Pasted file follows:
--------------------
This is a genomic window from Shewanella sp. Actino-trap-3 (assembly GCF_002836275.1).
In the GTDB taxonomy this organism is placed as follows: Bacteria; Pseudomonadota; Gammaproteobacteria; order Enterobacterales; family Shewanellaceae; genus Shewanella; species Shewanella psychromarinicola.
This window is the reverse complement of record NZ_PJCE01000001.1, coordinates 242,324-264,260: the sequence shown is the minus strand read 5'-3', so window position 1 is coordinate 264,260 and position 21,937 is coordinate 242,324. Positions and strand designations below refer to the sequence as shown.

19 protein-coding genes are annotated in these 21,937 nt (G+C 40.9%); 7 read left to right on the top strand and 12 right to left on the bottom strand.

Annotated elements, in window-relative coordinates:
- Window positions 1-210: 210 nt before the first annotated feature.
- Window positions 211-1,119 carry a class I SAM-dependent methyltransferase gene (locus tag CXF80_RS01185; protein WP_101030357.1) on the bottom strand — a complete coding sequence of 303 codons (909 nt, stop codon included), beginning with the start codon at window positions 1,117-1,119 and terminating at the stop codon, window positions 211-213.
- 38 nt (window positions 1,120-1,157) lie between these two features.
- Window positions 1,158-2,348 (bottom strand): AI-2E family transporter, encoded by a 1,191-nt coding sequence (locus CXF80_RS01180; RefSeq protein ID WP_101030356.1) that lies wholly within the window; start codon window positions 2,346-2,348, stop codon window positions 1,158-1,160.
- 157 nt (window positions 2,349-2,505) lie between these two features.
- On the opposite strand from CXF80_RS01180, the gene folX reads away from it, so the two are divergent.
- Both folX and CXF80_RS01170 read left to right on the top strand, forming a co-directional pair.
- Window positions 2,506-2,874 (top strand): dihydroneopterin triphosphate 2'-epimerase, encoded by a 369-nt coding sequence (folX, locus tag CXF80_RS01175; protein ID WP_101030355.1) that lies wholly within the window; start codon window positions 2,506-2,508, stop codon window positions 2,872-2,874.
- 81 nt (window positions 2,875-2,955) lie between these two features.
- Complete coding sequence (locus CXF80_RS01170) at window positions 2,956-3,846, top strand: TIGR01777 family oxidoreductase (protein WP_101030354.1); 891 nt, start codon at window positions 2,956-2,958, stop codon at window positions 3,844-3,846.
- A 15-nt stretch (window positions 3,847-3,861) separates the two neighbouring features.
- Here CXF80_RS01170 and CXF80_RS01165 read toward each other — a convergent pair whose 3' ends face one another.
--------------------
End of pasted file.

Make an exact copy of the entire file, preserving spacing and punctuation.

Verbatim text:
This is a genomic window from Shewanella sp. Actino-trap-3 (assembly GCF_002836275.1).
In the GTDB taxonomy this organism is placed as follows: Bacteria; Pseudomonadota; Gammaproteobacteria; order Enterobacterales; family Shewanellaceae; genus Shewanella; species Shewanella psychromarinicola.
This window is the reverse complement of record NZ_PJCE01000001.1, coordinates 242,324-264,260: the sequence shown is the minus strand read 5'-3', so window position 1 is coordinate 264,260 and position 21,937 is coordinate 242,324. Positions and strand designations below refer to the sequence as shown.

19 protein-coding genes are annotated in these 21,937 nt (G+C 40.9%); 7 read left to right on the top strand and 12 right to left on the bottom strand.

Annotated elements, in window-relative coordinates:
- Window positions 1-210: 210 nt before the first annotated feature.
- Window positions 211-1,119 carry a class I SAM-dependent methyltransferase gene (locus tag CXF80_RS01185; protein WP_101030357.1) on the bottom strand — a complete coding sequence of 303 codons (909 nt, stop codon included), beginning with the start codon at window positions 1,117-1,119 and terminating at the stop codon, window positions 211-213.
- 38 nt (window positions 1,120-1,157) lie between these two features.
- Window positions 1,158-2,348 (bottom strand): AI-2E family transporter, encoded by a 1,191-nt coding sequence (locus CXF80_RS01180; RefSeq protein ID WP_101030356.1) that lies wholly within the window; start codon window positions 2,346-2,348, stop codon window positions 1,158-1,160.
- 157 nt (window positions 2,349-2,505) lie between these two features.
- On the opposite strand from CXF80_RS01180, the gene folX reads away from it, so the two are divergent.
- Both folX and CXF80_RS01170 read left to right on the top strand, forming a co-directional pair.
- Window positions 2,506-2,874 (top strand): dihydroneopterin triphosphate 2'-epimerase, encoded by a 369-nt coding sequence (folX, locus tag CXF80_RS01175; protein ID WP_101030355.1) that lies wholly within the window; start codon window positions 2,506-2,508, stop codon window positions 2,872-2,874.
- 81 nt (window positions 2,875-2,955) lie between these two features.
- Complete coding sequence (locus CXF80_RS01170) at window positions 2,956-3,846, top strand: TIGR01777 family oxidoreductase (protein WP_101030354.1); 891 nt, start codon at window positions 2,956-2,958, stop codon at window positions 3,844-3,846.
- A 15-nt stretch (window positions 3,847-3,861) separates the two neighbouring features.
- Here CXF80_RS01170 and CXF80_RS01165 read toward each other — a convergent pair whose 3' ends face one another.